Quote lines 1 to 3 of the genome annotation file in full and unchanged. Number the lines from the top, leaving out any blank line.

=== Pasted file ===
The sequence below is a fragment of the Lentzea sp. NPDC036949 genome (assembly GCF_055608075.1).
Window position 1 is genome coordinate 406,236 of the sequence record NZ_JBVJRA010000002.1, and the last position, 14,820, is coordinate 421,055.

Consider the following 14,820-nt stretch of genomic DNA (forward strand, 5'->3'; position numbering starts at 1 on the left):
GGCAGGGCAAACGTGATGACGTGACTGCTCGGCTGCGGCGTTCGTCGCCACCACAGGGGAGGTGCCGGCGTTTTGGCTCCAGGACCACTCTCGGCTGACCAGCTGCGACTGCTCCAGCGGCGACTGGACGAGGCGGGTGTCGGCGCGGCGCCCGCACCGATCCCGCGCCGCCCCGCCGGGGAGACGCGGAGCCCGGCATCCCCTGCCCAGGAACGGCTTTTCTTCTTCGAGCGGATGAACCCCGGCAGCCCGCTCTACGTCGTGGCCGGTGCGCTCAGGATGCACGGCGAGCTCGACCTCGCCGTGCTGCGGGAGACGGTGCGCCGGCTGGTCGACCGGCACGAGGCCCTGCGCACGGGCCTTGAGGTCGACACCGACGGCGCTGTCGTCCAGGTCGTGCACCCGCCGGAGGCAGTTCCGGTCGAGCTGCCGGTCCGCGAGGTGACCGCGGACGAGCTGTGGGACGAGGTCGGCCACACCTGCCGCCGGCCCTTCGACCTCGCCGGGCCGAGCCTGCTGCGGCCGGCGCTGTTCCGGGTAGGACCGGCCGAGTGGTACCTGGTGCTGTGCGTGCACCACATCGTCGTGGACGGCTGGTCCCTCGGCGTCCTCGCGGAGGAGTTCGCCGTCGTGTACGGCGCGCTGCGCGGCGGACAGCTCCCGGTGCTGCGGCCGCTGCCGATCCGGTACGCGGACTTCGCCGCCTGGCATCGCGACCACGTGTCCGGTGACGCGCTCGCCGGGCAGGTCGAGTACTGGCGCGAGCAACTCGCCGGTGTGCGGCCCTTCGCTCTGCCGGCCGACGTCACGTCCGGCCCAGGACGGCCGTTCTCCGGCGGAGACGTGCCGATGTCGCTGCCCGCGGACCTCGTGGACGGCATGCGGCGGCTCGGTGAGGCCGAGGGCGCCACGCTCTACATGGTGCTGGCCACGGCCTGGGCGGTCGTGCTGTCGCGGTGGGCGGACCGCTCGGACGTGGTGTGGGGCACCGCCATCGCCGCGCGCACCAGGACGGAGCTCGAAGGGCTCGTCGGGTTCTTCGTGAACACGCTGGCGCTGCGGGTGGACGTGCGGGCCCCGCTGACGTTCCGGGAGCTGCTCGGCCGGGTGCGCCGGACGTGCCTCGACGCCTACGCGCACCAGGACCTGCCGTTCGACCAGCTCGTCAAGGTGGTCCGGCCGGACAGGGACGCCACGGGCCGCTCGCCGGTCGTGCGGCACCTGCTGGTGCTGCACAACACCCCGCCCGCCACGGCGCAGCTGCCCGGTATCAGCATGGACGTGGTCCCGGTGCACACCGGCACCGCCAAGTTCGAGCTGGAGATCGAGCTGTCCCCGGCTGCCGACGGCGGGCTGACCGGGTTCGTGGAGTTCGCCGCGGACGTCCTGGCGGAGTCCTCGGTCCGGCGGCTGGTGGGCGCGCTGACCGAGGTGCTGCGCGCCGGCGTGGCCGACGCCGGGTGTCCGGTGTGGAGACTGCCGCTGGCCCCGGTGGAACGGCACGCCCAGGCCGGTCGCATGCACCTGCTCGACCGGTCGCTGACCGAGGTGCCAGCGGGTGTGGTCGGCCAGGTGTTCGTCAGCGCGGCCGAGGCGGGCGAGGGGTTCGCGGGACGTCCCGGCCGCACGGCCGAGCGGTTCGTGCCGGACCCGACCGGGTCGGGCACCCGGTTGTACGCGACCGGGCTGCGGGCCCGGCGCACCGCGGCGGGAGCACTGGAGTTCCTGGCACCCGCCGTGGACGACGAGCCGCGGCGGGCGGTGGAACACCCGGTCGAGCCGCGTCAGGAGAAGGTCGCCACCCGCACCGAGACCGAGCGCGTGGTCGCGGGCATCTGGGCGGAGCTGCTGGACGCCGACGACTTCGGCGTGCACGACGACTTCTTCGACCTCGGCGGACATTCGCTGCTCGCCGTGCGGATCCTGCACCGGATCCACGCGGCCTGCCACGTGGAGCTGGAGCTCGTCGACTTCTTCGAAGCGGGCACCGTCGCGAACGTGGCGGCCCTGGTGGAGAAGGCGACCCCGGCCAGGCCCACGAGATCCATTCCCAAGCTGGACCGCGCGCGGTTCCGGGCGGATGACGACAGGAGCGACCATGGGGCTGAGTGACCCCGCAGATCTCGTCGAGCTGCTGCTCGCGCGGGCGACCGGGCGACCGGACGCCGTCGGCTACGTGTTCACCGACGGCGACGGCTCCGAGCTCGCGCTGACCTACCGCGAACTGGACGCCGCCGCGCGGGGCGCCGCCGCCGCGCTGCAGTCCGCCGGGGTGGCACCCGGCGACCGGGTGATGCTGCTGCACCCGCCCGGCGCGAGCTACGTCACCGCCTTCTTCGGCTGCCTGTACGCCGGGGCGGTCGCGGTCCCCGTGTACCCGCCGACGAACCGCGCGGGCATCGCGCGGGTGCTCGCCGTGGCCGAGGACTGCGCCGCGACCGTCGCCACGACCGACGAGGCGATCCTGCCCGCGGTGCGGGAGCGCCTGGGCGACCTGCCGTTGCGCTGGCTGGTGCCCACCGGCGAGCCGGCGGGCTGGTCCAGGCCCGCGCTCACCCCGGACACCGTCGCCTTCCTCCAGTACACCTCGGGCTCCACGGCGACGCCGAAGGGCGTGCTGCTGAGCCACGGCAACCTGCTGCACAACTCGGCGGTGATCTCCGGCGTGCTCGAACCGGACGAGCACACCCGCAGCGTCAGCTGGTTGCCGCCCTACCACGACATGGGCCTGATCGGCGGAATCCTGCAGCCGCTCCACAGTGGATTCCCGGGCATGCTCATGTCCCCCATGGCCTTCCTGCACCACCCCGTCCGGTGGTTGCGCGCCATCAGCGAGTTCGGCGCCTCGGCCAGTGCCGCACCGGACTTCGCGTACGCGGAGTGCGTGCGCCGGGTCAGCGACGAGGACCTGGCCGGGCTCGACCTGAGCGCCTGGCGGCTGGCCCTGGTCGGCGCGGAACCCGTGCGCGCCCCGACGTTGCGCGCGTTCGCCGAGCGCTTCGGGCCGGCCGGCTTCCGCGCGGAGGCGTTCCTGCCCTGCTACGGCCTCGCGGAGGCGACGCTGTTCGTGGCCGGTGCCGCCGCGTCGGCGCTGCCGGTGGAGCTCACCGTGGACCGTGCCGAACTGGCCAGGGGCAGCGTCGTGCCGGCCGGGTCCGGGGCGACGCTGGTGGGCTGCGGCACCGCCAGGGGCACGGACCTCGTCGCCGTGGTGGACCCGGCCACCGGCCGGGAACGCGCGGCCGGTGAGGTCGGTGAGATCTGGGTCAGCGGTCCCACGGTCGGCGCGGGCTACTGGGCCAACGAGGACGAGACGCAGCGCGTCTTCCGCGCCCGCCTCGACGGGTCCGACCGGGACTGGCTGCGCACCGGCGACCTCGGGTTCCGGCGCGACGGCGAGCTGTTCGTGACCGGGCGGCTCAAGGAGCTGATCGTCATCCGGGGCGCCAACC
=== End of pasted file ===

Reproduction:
The sequence below is a fragment of the Lentzea sp. NPDC036949 genome (assembly GCF_055608075.1).
Window position 1 is genome coordinate 406,236 of the sequence record NZ_JBVJRA010000002.1, and the last position, 14,820, is coordinate 421,055.

Consider the following 14,820-nt stretch of genomic DNA (forward strand, 5'->3'; position numbering starts at 1 on the left):